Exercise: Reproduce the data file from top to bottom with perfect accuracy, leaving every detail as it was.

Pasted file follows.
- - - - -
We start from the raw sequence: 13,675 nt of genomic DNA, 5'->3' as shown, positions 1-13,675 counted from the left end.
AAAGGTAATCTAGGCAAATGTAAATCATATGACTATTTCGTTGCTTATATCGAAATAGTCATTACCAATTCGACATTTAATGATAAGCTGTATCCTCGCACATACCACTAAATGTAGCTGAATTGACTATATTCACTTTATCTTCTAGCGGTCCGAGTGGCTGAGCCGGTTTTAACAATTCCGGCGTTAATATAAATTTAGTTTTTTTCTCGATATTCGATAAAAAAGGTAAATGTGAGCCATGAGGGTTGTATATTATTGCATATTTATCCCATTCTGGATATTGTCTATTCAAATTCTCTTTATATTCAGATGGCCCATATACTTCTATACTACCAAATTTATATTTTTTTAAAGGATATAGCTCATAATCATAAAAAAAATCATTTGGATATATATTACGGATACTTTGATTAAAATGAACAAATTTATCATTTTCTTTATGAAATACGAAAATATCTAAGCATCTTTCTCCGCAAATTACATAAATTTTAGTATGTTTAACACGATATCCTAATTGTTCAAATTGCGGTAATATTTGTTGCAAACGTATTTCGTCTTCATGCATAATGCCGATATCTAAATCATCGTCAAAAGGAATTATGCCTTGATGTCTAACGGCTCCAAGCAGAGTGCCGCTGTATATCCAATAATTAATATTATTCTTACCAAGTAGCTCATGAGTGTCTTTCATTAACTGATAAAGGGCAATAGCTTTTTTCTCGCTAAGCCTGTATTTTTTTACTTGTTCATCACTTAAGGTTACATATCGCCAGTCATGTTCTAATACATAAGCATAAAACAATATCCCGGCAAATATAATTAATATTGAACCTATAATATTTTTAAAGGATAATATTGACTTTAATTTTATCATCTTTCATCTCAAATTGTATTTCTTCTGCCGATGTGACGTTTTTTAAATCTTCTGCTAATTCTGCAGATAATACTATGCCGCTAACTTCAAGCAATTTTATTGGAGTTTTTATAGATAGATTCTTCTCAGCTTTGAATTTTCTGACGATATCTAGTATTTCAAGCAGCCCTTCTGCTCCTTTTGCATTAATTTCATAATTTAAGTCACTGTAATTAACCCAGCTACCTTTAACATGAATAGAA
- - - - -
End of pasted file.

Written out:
We start from the raw sequence: 13,675 nt of genomic DNA, 5'->3' as shown, positions 1-13,675 counted from the left end.
AAAGGTAATCTAGGCAAATGTAAATCATATGACTATTTCGTTGCTTATATCGAAATAGTCATTACCAATTCGACATTTAATGATAAGCTGTATCCTCGCACATACCACTAAATGTAGCTGAATTGACTATATTCACTTTATCTTCTAGCGGTCCGAGTGGCTGAGCCGGTTTTAACAATTCCGGCGTTAATATAAATTTAGTTTTTTTCTCGATATTCGATAAAAAAGGTAAATGTGAGCCATGAGGGTTGTATATTATTGCATATTTATCCCATTCTGGATATTGTCTATTCAAATTCTCTTTATATTCAGATGGCCCATATACTTCTATACTACCAAATTTATATTTTTTTAAAGGATATAGCTCATAATCATAAAAAAAATCATTTGGATATATATTACGGATACTTTGATTAAAATGAACAAATTTATCATTTTCTTTATGAAATACGAAAATATCTAAGCATCTTTCTCCGCAAATTACATAAATTTTAGTATGTTTAACACGATATCCTAATTGTTCAAATTGCGGTAATATTTGTTGCAAACGTATTTCGTCTTCATGCATAATGCCGATATCTAAATCATCGTCAAAAGGAATTATGCCTTGATGTCTAACGGCTCCAAGCAGAGTGCCGCTGTATATCCAATAATTAATATTATTCTTACCAAGTAGCTCATGAGTGTCTTTCATTAACTGATAAAGGGCAATAGCTTTTTTCTCGCTAAGCCTGTATTTTTTTACTTGTTCATCACTTAAGGTTACATATCGCCAGTCATGTTCTAATACATAAGCATAAAACAATATCCCGGCAAATATAATTAATATTGAACCTATAATATTTTTAAAGGATAATATTGACTTTAATTTTATCATCTTTCATCTCAAATTGTATTTCTTCTGCCGATGTGACGTTTTTTAAATCTTCTGCTAATTCTGCAGATAATACTATGCCGCTAACTTCAAGCAATTTTATTGGAGTTTTTATAGATAGATTCTTCTCAGCTTTGAATTTTCTGACGATATCTAGTATTTCAAGCAGCCCTTCTGCTCCTTTTGCATTAATTTCATAATTTAAGTCACTGTAATTAACCCAGCTACCTTTAACATGAATAGAA